Farming in Australia

Types of Farms

There are many kinds of farms in Australia. There are small hobby farms that are mixed - they grow crops and raise animals - but most farms produce only one or two crops or one or two types of animals. Farms that raise animals are called livestock farms.

Livestock farms

Livestock farms can be free-range or intensive.
On a
free range farm
the animals spend most of their lives outdoors in a paddock. Sometimes the farmer brings them inside at night, e.g. foxes would eat chickens if they were outside so the farmer puts them in a chicken shed
On intensive farms the animals spend most of their lives inside in stalls. This makes it easier for the farmer to feed them and they are cheaper to run than free-range farms.

On livestock farms, the farmer has to buy the animals when they are young, or breed them on the farm. Animals have to be fed every day, and looked after so that they don't get sick. When cattle, sheep or pigs are big enough to sell, the farmer takes them to an auction to get the best price.

Cattle and sheep are easy to feed when there is plenty of grass, but the farmer has to grow hay to feed them when there is no grass. This happens a lot in Australia when there is drought. Farmers also have to move the animals around from paddock to paddock when they have eaten up all the grass.

Beef cattle farms

These farms raise cattle for their meat. There are many huge cattle farms in Australia, called cattle stations. Beef (e.g. steaks and hamburgers) comes from cattle.

Dairy farms

On dairy farms there are cows for milking. The cows have to be milked by the farmer morning and evening, every single day of the year. These days farmers use milking machines to milk the cows.
Milk, butter, cheese and yoghurt come from dairy cattle.

Merino sheep
Sheep farms

Farmers keep sheep for their meat and wool. Australia is famous for its merino wool, and there are many huge sheep farms especially in Victoria and New South Wales.

Lamb comes from sheep.


Pig farms

There are some small pig farms where the pigs live out in a paddock, but most of them are kept inside, in stalls.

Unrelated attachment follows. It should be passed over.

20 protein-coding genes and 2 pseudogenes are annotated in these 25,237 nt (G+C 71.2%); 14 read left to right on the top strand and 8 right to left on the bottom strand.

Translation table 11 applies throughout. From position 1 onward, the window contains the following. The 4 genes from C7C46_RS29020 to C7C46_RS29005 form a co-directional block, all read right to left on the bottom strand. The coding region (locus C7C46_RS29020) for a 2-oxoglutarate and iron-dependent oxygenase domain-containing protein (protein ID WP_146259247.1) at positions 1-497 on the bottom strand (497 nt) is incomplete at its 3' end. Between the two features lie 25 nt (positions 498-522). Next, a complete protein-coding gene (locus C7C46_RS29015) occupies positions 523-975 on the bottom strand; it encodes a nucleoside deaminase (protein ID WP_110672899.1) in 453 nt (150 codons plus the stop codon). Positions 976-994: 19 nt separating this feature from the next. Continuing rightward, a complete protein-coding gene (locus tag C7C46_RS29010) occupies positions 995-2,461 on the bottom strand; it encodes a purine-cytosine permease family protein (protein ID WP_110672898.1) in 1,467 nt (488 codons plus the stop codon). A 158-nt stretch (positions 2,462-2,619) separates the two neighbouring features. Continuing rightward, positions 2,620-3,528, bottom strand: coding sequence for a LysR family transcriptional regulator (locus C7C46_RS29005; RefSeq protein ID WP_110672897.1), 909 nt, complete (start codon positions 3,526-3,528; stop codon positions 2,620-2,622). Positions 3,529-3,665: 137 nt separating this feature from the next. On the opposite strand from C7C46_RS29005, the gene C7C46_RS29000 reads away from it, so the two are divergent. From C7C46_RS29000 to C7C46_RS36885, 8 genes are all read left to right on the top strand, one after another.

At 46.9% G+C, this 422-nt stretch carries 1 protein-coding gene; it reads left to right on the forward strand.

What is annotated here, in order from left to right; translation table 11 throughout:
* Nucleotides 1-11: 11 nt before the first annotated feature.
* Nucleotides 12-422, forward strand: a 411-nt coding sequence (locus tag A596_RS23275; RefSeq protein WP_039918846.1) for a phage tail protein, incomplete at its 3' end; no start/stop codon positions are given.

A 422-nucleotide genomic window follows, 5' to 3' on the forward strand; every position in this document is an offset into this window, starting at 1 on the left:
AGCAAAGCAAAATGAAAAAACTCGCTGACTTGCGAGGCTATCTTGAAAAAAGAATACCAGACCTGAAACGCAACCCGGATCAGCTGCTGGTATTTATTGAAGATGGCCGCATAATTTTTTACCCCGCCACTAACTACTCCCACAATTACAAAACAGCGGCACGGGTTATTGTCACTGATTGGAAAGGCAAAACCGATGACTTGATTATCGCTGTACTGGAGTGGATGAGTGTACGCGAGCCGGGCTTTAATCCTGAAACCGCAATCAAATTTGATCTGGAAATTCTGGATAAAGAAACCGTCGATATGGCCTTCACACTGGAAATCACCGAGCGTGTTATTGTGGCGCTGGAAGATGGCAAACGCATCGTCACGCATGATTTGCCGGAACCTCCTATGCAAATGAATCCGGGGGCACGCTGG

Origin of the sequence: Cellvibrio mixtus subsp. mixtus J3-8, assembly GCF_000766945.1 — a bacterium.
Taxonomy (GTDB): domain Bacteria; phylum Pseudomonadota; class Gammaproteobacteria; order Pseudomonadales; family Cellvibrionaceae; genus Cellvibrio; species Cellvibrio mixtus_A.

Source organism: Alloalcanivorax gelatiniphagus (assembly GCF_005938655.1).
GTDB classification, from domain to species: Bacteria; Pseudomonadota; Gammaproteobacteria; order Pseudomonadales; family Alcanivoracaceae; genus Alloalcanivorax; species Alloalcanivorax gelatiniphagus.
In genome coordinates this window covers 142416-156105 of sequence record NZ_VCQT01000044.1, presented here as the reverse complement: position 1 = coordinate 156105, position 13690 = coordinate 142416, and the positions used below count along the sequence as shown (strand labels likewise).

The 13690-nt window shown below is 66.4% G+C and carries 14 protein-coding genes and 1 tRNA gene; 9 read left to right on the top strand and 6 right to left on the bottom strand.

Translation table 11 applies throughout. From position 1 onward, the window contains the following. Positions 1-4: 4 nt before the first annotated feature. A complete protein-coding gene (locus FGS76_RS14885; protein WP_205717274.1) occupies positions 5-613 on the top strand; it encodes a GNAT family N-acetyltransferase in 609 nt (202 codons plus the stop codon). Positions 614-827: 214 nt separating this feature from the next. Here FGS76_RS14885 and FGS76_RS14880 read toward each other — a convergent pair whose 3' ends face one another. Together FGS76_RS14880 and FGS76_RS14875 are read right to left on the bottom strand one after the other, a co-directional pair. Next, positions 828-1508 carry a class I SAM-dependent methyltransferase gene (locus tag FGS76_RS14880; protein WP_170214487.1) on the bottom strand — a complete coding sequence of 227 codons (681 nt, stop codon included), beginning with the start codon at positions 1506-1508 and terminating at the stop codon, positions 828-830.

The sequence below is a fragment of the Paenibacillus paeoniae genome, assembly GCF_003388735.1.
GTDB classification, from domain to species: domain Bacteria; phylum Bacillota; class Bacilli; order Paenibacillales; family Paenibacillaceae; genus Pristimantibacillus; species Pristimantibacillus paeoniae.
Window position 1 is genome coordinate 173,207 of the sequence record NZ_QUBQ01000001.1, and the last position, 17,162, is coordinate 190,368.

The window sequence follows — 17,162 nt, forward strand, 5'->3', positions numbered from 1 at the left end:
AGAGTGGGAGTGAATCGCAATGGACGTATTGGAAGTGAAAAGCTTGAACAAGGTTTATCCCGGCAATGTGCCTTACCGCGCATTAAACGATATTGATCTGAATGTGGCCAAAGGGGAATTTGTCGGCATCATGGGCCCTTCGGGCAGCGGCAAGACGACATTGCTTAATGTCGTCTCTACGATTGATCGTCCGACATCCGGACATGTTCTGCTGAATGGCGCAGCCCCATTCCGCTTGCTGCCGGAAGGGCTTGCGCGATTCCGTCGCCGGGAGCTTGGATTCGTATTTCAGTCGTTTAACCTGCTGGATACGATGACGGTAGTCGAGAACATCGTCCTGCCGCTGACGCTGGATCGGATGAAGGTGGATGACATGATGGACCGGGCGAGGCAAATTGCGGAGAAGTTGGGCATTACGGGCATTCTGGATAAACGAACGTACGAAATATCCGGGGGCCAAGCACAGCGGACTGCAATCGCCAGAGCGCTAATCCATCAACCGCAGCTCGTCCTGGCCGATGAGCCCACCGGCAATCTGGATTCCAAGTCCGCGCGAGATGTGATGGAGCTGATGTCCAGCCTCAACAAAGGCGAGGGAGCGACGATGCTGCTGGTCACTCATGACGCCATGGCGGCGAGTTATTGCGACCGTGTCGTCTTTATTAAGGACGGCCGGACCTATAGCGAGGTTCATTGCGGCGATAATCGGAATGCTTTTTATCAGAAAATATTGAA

Pork, ham, bacon and pork sausages come from pigs.
To find out more about pigs, go to

Poultry farms

Poultry farms keep birds: chickens, ducks, geese and turkey, for their meat, eggs and feathers.

Some chicken and turkey farms are free-range, but most are intensive. Chickens that are kept in cages all their lives in a cage are called battery hens.

Ducks and geese like to be outside and swim, so they mostly live on free-range farms. People eat their meat and eggs, and their feathers are used in pillows and doonas.

On our farm at Mossgiel Park PS our chickens are free-range. They can run around outside all day and scratch in the ground. They have a comfortable shed to sleep in at night, and a fence around their home to keep them safe from foxes.

To find out more about poulty, go to

Fish Farms

Trawler, with freezer on board
Many people go fishing in the ocean or rivers to catch their own fish to eat, but people who can't do this, buy their fish from shops and supermarkets.

So commercial fishermen go out in huge trawlers or fishing boats to catch fish from the ocean and bring it back to sell at the wholesale fish market. Then buyers come to the market to buy the fish and sell it to customers at shops and supermarkets.
Eildon fish farm, Victoria
Nowadays some fish is also farmed. This is called Aquaculture. The fish live in huge man-made ponds where they grow until they are big enough to sell.

To find out more about fish farms, go to

Produce farms

Produce farms grow grains, fruit, vegetable and other produce like honey and flowers.
On produce farms, farmers have to prepare the soil, plant the seeds, fertilise the plants to make them grow, keep them free from bugs and insects, and harvest the crop when it is ready. Farm
Combine harvester
ers use tractors to dig up the soil for planting, and they use harvesting machines when the crop is ready to be picked.

Crop farms

Harvesting corn
Crops farms grow grains, like wheat, canola, oats, corn and barley. These crops are grown in huge paddocks and farmers have massive machines to help them plant and harvest them.

Market Gardens

Market gardens are farms that grow vegetables. Crops can include lettuces, silver beet, beetroot, potatoes, pumpkins, beans, peas, onions and tomatoes, as well as many others.

Most vegetables are planted in early Spring and are harvested in Summer.


Apple trees in Spring

oranges.jpgOrchards grow fruit like apples, oranges and pears.
To find out more about apples and pears, click here.
To find out about different kinds of oranges, click here.
To find out where oranges are grown in Australia, click here and then click 'growing areas.'

To find out why fresh fruit is so good for you, click here.

Buying farm produce

Adelaide Showgrounds Farmers market
Most farm products are sold at wholesale markets to shops and supermarkets but sometimes you can buy this produce at farmers markets.


Wikipedia Commons
A Year on the Farm, Brimax, (out of print)

A special thank you to Netherhill Farm in South Australian for permission to use photos from their farm.